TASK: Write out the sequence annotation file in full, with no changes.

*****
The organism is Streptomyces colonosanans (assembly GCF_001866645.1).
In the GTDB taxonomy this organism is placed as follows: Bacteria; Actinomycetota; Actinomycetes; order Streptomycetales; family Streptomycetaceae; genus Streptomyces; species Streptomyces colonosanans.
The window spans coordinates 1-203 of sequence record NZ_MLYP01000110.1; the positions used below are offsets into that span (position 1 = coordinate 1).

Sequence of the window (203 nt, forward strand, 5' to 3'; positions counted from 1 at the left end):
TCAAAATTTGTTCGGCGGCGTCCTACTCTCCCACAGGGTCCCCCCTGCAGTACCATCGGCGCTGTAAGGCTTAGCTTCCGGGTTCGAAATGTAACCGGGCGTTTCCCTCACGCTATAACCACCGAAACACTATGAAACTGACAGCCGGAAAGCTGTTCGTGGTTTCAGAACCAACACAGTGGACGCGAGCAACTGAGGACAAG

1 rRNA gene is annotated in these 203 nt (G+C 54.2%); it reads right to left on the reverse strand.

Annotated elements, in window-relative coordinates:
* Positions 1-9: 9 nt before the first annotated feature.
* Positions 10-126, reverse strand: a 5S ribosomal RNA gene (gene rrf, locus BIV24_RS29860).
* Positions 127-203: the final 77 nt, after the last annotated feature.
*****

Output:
The organism is Streptomyces colonosanans (assembly GCF_001866645.1).
In the GTDB taxonomy this organism is placed as follows: Bacteria; Actinomycetota; Actinomycetes; order Streptomycetales; family Streptomycetaceae; genus Streptomyces; species Streptomyces colonosanans.
The window spans coordinates 1-203 of sequence record NZ_MLYP01000110.1; the positions used below are offsets into that span (position 1 = coordinate 1).

Sequence of the window (203 nt, forward strand, 5' to 3'; positions counted from 1 at the left end):
TCAAAATTTGTTCGGCGGCGTCCTACTCTCCCACAGGGTCCCCCCTGCAGTACCATCGGCGCTGTAAGGCTTAGCTTCCGGGTTCGAAATGTAACCGGGCGTTTCCCTCACGCTATAACCACCGAAACACTATGAAACTGACAGCCGGAAAGCTGTTCGTGGTTTCAGAACCAACACAGTGGACGCGAGCAACTGAGGACAAG

1 rRNA gene is annotated in these 203 nt (G+C 54.2%); it reads right to left on the reverse strand.

Annotated elements, in window-relative coordinates:
* Positions 1-9: 9 nt before the first annotated feature.
* Positions 10-126, reverse strand: a 5S ribosomal RNA gene (gene rrf, locus BIV24_RS29860).
* Positions 127-203: the final 77 nt, after the last annotated feature.